Friday, November 27, 2020

The Searcher - slow paced suspense from Tana French

Title: The Searcher
Author: Tana French
Publication: Viking, hardcover, 2020
Genre: Suspense
Description: When Cal Hooper decides to get away from it all – the senseless violence of 25 years as a Chicago policeman, a bad divorce, a daughter who has moved to Seattle and barely speaks to him, he buys a run-down cottage in a small village on the west side of Ireland anticipating that fixing it up will keep him busy for years. He doesn’t expect the news of his former career to get around so quickly but when it does a local teen asks Cal for help locating a missing sibling. Once Cal agrees, reluctantly, to help that irrevocably changes how he will be perceived and accepted in his new community and whether the secrets he discovers will change his willingness to stay there.

My Impression: Possibly I don’t like Tana French’s books as much as I had thought. This is her second standalone, after having written six books about the Dublin Murder Squad and their investigations, and although it was very readable, I found it disappointing. I did not care that much about the characters and their problems, which is how I felt about The Witch Elm, her last book. Usually, one of French’s talents is to make me curious and interested in even the unlikeable people in her books. In fact, as my sister pointed out when she stopped by today with some Thanksgiving potatoes, one of the appealing things about French’s series books is that she usually promotes a secondary character from an earlier book to tell the next story from his or her perspective, making the reader care. But now that I am carefully considering it, I have decided her first three books, In the Woods, The Likeness, and Faithful Place were the best and are most worth reading. In order, of course. The Secret Place was set at a girls’ boarding school, normally a venue that appeals to me, but it was no Malory Towers!

I can see that Cal being a stranger to the town of Ardnakelty is important to the plot because it has secrets someone local (perhaps even someone Irish) would have known or guessed, and probably want to avoid. However, I did not find his character all that convincingly American (partly because the author couldn’t decide if he was a shrewd Chicago cop or a down-home guy from the South). To me what was more interesting was how he undertook an investigation without the modern tools of the trade, putting a trace on the missing person’s phone, checking his finances, authorized interviews of all his associates. The story is slow-paced but ominous as warnings are administered to Cal and Trey Reddy as their curiosity is noted and discouraged. There is dark humor although Cal wonders if he is the butt of the jokes.  He makes some missteps but does eventually learn what has been hidden about the disappearance of Brendan Reddy. The truth is likely to make most readers think twice about retiring to a quiet Irish village.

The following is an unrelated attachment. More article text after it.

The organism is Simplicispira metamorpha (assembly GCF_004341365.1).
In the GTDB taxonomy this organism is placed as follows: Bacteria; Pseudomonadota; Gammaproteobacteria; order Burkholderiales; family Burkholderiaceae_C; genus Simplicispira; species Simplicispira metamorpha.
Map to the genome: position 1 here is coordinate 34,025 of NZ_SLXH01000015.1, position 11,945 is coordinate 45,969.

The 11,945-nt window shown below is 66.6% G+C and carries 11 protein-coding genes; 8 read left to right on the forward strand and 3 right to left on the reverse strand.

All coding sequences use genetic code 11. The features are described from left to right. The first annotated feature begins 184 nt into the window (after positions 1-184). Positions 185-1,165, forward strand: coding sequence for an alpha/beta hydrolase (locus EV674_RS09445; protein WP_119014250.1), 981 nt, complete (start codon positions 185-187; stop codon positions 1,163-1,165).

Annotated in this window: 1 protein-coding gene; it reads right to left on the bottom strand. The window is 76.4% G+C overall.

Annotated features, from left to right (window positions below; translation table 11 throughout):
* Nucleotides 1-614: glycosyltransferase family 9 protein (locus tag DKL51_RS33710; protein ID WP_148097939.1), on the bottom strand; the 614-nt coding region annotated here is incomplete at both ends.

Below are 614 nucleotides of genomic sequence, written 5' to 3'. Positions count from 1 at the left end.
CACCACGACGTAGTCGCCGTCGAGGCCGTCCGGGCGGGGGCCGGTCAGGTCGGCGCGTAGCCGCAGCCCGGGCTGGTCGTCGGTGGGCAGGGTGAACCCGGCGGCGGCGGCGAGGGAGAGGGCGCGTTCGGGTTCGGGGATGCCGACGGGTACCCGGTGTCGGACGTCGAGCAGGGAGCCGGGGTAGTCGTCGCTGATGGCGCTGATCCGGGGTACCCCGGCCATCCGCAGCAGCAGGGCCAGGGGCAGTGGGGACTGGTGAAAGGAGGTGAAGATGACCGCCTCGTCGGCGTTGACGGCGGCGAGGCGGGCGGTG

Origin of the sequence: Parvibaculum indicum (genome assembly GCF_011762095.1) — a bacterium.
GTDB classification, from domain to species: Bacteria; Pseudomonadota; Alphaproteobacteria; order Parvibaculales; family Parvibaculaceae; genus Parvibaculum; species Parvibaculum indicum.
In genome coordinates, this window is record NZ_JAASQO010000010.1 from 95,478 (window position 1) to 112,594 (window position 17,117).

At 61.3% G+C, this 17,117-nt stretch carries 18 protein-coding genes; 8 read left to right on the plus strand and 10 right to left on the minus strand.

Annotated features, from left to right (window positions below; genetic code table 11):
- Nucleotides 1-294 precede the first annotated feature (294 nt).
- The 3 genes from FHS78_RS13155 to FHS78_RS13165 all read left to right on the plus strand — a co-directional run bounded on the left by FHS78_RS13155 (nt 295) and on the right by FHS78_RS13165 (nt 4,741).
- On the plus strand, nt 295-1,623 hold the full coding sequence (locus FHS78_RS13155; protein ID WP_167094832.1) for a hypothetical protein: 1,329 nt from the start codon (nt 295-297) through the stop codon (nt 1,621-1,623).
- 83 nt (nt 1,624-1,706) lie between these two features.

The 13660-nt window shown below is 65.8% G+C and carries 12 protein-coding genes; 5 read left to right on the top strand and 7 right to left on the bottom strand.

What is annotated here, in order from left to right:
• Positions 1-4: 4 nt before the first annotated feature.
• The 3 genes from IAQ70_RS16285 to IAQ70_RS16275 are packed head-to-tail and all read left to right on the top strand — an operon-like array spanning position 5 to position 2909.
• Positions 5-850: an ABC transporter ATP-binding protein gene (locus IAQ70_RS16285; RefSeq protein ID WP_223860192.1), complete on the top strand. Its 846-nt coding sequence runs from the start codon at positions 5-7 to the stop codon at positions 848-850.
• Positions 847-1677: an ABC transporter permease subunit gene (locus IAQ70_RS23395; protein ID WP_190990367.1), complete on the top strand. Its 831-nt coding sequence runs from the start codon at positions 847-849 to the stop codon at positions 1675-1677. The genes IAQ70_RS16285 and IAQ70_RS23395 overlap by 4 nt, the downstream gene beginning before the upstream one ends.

I try not to read reviews of books I know I am going to read so I only took a quick look at the New York Times review of The Searcher.  I did grasp that the reviewer compared the book to a classic western which I thought was a stretch until I read the Washington Post review by Maureen Corrigan just now.  She explains for those who are not movie experts that French has said she was influenced by a John Ford 1956 masterpiece, The Searchers, about an outsider drawn into a search for someone who was abducted.  Maureen thought this might be French's best book yet; I would say 3/5.  We decided my niece should start with The Likeness.
Source: Library.  


Ruthiella said...

Hmmm...I am looking forward to reading this one. She is one of the few authors I manage to keep up with.

I liked The Witch Elm though I think I prefer the Dublin Murder Squad series and its change in perspective from book to book. My favorite thus far is Broken Harbor. But my favorite character is Antoinette Conway.

I would love it if she would bring the Dublin Murder Squad full circle someday and end with a final book from Rob's perspective - now older, but is he any wiser?

TracyK said...

I will probably get this someday but I have two of the Dublin Murder Squad books left to read, plus The Witch Elm so not in any rush. Nice review, although I skimmed because I don't like to know anything in advance either.

Tina said...

I'm a big fan of Tana French butI agree with you about Witch Elm. That was a slow going book and I couldn't like anyone except the uncle in that one. Dublin Murder Squad was great and I hope she returns to it one day. Loved The Likeness and I am in the minority on this one but, I liked Broken Harbor very much.